The Android Go project was announced as far back as Google I/O in May this year, and today, Google is ready to ship the project. Designed for entry-level Android devices with less than 1GB of RAM, Android Oreo (Go edition) is now available to device manufacturers and developers.
Basically, consumers can expect to see affordable, entry-level devices to ship with the Go edition of Android Oreo in the near future. What sets Android Go apart from the standard version of Android Oreo lies in a number of differences, which are optimised for low-end devices with 512MB to 1GB of RAM.
One of the most noteworthy features of Android Oreo (Go edition) are apps designed specifically for devices with limited hardware. Not only are these apps smaller in size, they’re also designed to run smooth and fast on entry-level devices. The list of optimised apps include the Google app itself, YouTube, Google Maps, and even Chrome.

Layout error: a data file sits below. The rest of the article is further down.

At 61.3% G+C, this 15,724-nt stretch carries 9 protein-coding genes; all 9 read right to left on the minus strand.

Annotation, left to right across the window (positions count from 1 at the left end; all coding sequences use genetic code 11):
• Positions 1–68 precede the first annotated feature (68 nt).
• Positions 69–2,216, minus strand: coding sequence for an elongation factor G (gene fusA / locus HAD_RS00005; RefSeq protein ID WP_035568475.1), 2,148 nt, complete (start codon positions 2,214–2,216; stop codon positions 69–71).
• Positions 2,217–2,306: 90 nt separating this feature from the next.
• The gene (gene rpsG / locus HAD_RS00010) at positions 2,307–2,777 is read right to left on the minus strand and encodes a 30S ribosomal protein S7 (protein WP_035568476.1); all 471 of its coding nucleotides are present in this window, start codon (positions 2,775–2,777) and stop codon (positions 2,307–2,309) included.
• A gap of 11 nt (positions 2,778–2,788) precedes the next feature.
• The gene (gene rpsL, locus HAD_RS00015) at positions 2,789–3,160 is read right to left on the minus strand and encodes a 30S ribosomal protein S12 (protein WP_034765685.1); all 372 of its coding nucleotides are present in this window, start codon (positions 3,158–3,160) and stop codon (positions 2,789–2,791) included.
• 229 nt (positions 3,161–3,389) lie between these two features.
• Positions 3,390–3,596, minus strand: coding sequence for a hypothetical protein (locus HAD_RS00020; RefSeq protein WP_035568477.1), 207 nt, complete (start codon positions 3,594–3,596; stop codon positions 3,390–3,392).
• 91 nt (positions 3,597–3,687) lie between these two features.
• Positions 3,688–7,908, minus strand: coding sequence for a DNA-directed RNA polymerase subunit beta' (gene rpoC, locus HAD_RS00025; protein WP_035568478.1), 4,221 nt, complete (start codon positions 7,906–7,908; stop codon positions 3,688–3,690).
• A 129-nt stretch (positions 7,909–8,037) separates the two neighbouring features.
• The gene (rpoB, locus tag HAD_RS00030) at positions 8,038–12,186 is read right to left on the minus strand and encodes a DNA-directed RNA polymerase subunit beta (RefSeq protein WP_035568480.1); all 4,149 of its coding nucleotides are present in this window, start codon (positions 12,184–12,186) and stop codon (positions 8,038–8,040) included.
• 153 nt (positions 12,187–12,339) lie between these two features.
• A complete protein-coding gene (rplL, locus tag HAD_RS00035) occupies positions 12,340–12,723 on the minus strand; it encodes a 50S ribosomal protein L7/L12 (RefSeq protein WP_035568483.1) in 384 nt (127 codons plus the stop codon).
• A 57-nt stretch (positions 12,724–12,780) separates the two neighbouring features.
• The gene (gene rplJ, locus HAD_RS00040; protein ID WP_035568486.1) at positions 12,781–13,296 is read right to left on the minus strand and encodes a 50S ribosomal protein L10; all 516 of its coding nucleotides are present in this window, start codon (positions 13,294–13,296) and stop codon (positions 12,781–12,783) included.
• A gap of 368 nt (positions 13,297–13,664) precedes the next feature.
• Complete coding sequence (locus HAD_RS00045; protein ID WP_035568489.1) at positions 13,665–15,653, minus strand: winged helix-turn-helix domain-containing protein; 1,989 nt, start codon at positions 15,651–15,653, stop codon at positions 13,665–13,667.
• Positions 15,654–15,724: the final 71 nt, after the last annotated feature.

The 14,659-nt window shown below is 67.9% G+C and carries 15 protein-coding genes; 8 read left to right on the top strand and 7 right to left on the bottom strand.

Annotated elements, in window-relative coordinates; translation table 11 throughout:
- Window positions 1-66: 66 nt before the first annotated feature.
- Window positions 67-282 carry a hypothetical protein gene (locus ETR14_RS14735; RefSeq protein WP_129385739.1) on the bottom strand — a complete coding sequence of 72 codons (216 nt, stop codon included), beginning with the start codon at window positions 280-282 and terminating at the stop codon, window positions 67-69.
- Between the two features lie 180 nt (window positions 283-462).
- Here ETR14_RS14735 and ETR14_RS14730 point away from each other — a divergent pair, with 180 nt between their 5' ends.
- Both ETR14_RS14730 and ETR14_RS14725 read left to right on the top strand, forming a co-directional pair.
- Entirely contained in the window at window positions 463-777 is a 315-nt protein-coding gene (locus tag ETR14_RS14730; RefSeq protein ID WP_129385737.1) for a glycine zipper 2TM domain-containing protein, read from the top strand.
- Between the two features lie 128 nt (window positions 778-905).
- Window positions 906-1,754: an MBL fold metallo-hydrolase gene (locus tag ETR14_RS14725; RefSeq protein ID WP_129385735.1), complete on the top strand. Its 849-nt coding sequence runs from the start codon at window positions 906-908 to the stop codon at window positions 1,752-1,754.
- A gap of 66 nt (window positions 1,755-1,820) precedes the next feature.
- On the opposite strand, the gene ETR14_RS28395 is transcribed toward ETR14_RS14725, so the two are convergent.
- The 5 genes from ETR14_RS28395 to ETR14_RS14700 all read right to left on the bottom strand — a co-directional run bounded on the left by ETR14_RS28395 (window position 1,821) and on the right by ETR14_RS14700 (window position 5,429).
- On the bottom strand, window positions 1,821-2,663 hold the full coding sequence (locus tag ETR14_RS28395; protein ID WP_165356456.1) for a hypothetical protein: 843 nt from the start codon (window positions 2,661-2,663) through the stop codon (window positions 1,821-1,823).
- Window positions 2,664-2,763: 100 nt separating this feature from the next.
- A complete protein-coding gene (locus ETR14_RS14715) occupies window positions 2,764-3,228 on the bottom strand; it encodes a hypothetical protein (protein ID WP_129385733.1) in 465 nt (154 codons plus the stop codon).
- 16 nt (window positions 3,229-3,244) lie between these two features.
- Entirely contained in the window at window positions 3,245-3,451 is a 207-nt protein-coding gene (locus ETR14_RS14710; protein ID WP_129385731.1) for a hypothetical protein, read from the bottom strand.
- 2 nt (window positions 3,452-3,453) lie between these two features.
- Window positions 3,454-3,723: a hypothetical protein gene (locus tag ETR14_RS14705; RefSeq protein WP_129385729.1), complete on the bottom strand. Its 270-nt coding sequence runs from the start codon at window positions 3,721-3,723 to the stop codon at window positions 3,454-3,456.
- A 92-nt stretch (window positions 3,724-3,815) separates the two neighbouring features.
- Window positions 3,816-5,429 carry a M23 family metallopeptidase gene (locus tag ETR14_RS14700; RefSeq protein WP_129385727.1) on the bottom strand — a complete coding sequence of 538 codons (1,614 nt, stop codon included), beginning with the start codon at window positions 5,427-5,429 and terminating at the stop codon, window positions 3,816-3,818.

Aside from that, Android Go also comes with a tuned version of the Google Play Store. While it still allows users to download any app from the Play Store, it will also highlight apps that are designed to work best on entry-level devices.
Unlike the Android One program – which sees Google working together with a specific manufacturer – Android Oreo (Go edition) is part of the Android Open Source Project (AOSP): any manufacturer can use it if they desire. With the launch of Android Go, lower-end phones should be a lot more pleasant to use.